$500K roof project on Bradford County Courthouse might be scaled back
TOWANDA - A planned $500,000 project to replace the main section of the roof of the Bradford County Courthouse might be scaled back.
The copper roof, which dates back to the 1890s, might only need to be repaired, the commissioners said on Thursday.
To help them decide what to do, the commissioners on Thursday voted to hire an engineering firm from the area to do a study to determine whether the roof needs to be replaced or whether only repairs are needed at this time, the Bradford County commissioners said.
Hunt Engineers, Architects, & Surveyors of Horseheads, N.Y., will be paid up to $12,000 to conduct the study, Bradford County Commissioner Daryl Miller said.
As of last January, the commissioners were planning to go forward with the replacement of the entire roof, except for the roof of the building's dome, but they weren't sure when the replacement needed to actually be done, Miller said.
To help determine the timing of the project, the commissioners called in a couple of contractors who had done prior work on copper roofs, and those contractors were also asked to provide information about the condition of the roof and the scope of the replacement project that they felt was needed, Miller said.
"The first contractor said it (the roof) didn't need to be replaced at this time," Miller said. "The second said it might not need to be replaced (at this time), but there are some repairs that you could do" that would extend the life of the roof, according to Miller.
So the commissioners then decided to hire an engineering firm to conduct the study, which will involve an appraisal of the condition of the roof, and an evaluation of exactly what work needs to be done, he said.
The commissioners wanted to hire an engineering firm, because it would be able to bring in experts to evaluate the condition of the roof, and because it would provide an independent evaluation, Miller said. An engineering firm "doesn't really have anything to gain" from the results of the study, he said.
Hunt Engineers "will give us another set of eyes - another opinion - so we'll have a good basis to make a decision on what really needs to be done," he said.
The commissioners wanted to use Hunt "because of the expertise they have and the knowledge base they bring to the table," he said.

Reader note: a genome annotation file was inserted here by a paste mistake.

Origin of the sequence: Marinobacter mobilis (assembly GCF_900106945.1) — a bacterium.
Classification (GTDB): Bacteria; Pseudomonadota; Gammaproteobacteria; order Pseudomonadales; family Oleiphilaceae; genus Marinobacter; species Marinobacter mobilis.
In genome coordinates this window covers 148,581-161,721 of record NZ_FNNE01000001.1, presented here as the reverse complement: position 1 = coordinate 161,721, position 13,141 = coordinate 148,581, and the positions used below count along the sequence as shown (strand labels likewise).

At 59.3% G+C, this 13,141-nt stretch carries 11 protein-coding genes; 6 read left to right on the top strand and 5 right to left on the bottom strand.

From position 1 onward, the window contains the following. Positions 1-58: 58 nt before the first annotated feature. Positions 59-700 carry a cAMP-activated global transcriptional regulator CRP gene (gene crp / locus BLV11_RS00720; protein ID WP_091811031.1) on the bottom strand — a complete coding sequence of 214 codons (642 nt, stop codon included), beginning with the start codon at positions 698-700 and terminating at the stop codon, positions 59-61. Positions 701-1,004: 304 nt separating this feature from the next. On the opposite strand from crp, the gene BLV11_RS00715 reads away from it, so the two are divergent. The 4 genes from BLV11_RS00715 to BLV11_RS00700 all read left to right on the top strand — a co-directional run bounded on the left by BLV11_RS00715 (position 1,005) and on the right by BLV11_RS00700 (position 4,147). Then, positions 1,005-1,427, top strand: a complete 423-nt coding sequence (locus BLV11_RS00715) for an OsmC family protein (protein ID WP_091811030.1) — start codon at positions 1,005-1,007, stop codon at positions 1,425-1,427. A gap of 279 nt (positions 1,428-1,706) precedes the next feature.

In January, the commissioners said they were planning to use revenue from the impact fee on gas drilling to replace the roof, which, at the time, had a preliminary cost estimate of $500,000.
But on Thursday, Miller said that a separate pool of funds - money that the county has been setting aside each year for capital improvement projects, including roof work at the courthouse - was also available to be used for the building's roof project.
The fund for capital improvement projects will be probably be used to pay Hunt Engineers, Miller said.
Hunt will begin work on the roof as soon as possible, said Michelle Shedden, chief county clerk. She said that Hunt had not provided a firm timeline on how long it would take them to do the study.
The courthouse's roof is not leaking, as the county has kept it in repair, McLinko has said. However, McLinko had said in January that the commissioners wanted to replace the roof before it ends up in a deteriorated condition.
In other business, the commissioners voted to seek bids for Phase II of the upgrade and expansion of the waste water treatment plant at the Bradford County Manor.
Phase II involves the installation of a 67,000-gallon equalization tank and associated piping and valves, Bradford County Maintenance Director Kim Corbett said.
The tank will replace the facility's existing equalization tank, which is less than half the size of the new one, he said.
At its April 18 meeting, the commissioners approved a $148,000 bid submitted by Purestream Inc. of Florence, Ky., to furnish the tank.
A plant's capacity needs to be increased because it treats, among other things, leachate that is piped to the plant from the Northern Tier Solid Waste Authority's growing landfill. The leachate is captured by the landfill's lining and funneled into the piping that carries it to the landfill.
The commissioners also opened bids for a new bulldozer, which will be used for various maintenance projects.
Nine companies submitted bids, which ranged from $23,000 to $89,302.
The companies submitted up to three different bids, which were for different makes of bulldozers.
In a 3-2 vote, the Bradford County Salary Board voted on Thursday voted to raise the hourly pay of Bradford County Orphans Court Deputy Clerk Janet Delamater from $12.37 to $13.00.
Bradford County Commissioner Mark Smith said he voted against the raise because does not support giving raises that are not included in the county budget.
The permanent members of the Bradford County Salary Board are the three Bradford County commissioners and Bradford County Treasurer Becky Clark.
Shirley Rockefeller, the Bradford County register and recorder of deeds, also participated in the vote on Delamater's raise.
Rockefeller, Miller and McLinko voted for the raise, and Clark cast the other dissenting vote.
James Loewenstein can be reached at (570) 265-1633; or email: firstname.lastname@example.org